Saturday, September 19, 2015

NSIDC Called It - We Passed Minimum Arctic Ice Extent

NSIDC declared on September 15th that the Arctic sea ice extent had passed the annual minimum. I was a little hesitant about this because, while the open water way to the north was freezing, there was still some melting going on along the edges. Now, the ice extent is growing even along the edges, so it is safe to say NSIDC was correct (no real surprise).

This year's Arctic sea ice extent was the fourth lowest ever recorded and was 4.413 million square kilometers (mskm) on September 13. The three lower extents occurred in 2012 (3.387 mskm), 2007 (4.154 mskm) and 2011 (4.344 mskm). In comparison, this was a 12.7% drop from 2013 (5.055 mskm) and a 12.3% drop from 2014 (5.036 mskm). 

The trend of declining sea ice is unmistakable. This year's sea ice extent passed the lowest minimum for the entire 1980s (6.426 mskm on 9/16/84) by August 8th. It had passed the lowest minimum for the entire 1990s  (5.757 mskm on 9/13/99) on by August 17th. With the exception of 2007, it passed the lowest minimum of every year of the 2000s (4.586 mskm on 9/20/2008) by September 2.

What was particularly disturbing about this year's minimum is that there were no major storms in the region to break up the ice. Long waves and heavy seas will break the ice up into smaller pieces, increasing the surface area exposed to the ocean water and increasing the melt rate. But, that didn't occur this year. This year's melting occurred principally as a combined exposure to a warmer atmosphere, resulting in melting from above, and a warmer ocean, resulting in melting from below. Hopefully, this is not an indicator of things to come, but I don't really see much chance of any alternative.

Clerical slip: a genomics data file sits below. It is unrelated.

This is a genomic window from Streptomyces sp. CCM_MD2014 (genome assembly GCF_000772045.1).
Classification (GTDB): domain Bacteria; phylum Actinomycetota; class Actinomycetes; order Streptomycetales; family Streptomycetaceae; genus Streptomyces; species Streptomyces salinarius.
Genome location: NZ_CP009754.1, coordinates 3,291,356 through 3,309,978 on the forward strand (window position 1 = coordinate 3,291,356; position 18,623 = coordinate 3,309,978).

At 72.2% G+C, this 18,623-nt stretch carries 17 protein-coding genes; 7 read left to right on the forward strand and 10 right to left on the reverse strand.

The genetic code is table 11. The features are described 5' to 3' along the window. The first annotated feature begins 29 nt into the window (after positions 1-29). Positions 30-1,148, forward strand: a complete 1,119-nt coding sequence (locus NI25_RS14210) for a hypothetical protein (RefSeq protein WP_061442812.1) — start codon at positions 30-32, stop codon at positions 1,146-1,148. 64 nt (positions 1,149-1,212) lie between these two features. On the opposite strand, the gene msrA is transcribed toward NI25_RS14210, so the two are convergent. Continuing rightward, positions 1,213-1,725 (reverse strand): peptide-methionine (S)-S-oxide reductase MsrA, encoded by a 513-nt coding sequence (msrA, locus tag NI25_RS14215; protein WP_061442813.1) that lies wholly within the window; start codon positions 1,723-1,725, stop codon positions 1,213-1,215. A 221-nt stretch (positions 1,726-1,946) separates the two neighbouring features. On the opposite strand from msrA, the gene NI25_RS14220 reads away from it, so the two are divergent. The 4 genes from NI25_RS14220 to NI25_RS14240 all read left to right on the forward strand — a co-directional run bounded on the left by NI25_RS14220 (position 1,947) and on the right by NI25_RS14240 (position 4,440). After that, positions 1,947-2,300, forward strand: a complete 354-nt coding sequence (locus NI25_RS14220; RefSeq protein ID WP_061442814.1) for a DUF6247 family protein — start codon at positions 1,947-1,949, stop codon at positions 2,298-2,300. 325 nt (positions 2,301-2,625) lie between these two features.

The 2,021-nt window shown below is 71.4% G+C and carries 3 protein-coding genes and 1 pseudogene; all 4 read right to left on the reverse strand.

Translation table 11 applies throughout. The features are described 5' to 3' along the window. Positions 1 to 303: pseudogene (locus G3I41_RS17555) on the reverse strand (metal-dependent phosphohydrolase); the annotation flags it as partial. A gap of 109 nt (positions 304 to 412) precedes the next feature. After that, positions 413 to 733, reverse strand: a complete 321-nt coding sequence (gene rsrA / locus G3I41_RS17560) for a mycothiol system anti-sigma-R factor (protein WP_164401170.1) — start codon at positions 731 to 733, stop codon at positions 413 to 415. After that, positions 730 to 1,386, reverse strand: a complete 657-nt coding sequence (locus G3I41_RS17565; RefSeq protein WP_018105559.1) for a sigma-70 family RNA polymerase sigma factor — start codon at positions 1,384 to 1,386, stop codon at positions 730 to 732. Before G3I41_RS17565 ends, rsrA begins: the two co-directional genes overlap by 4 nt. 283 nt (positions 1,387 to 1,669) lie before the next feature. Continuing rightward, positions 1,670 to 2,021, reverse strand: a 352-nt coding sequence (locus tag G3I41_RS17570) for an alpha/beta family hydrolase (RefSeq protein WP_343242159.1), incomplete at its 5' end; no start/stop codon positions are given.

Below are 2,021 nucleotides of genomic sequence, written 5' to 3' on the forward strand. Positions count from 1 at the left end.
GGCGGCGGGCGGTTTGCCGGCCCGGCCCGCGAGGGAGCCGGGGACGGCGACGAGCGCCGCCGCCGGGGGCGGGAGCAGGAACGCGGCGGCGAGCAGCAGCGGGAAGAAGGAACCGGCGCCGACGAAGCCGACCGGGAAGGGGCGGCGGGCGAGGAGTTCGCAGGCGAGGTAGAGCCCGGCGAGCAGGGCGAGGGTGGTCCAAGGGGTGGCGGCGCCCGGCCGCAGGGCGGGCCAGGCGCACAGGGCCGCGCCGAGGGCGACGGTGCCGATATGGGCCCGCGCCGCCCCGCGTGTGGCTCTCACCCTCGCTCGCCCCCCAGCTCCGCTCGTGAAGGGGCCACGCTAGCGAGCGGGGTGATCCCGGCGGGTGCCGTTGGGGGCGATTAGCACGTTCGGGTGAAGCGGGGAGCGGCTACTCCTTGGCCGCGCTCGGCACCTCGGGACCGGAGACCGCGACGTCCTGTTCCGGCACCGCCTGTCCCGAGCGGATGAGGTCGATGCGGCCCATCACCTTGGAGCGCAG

Here's a plot of this years minimum extent. (The light blue line marks the 1979-2000 average extent.):

Source: CCI

There are now places that use to see it ice over every year, but have not seen ice in as many as 30 years.

The ice volume is a little more difficult to measure. The Polar Portal showed this for the ice volume of the last few years.

Source: Polar Portal
Their models showed the ice volume to be significantly less than in either 2013 or 2014 and with only 2011 and 2012 being lower. Most notably, they show a minimum volume of about 6000 km^3. The Pan-Arctic Ice Ocean Modeling and Assimilation System (PIOMAS) reports ice volume is decreasing at a rate of 3000 km^3 per decade. At that rate, we will have our first ice free Arctic summer within 20 years.

No matter what anyone says, the Arctic sea is is not experiencing a 'recovery.' 

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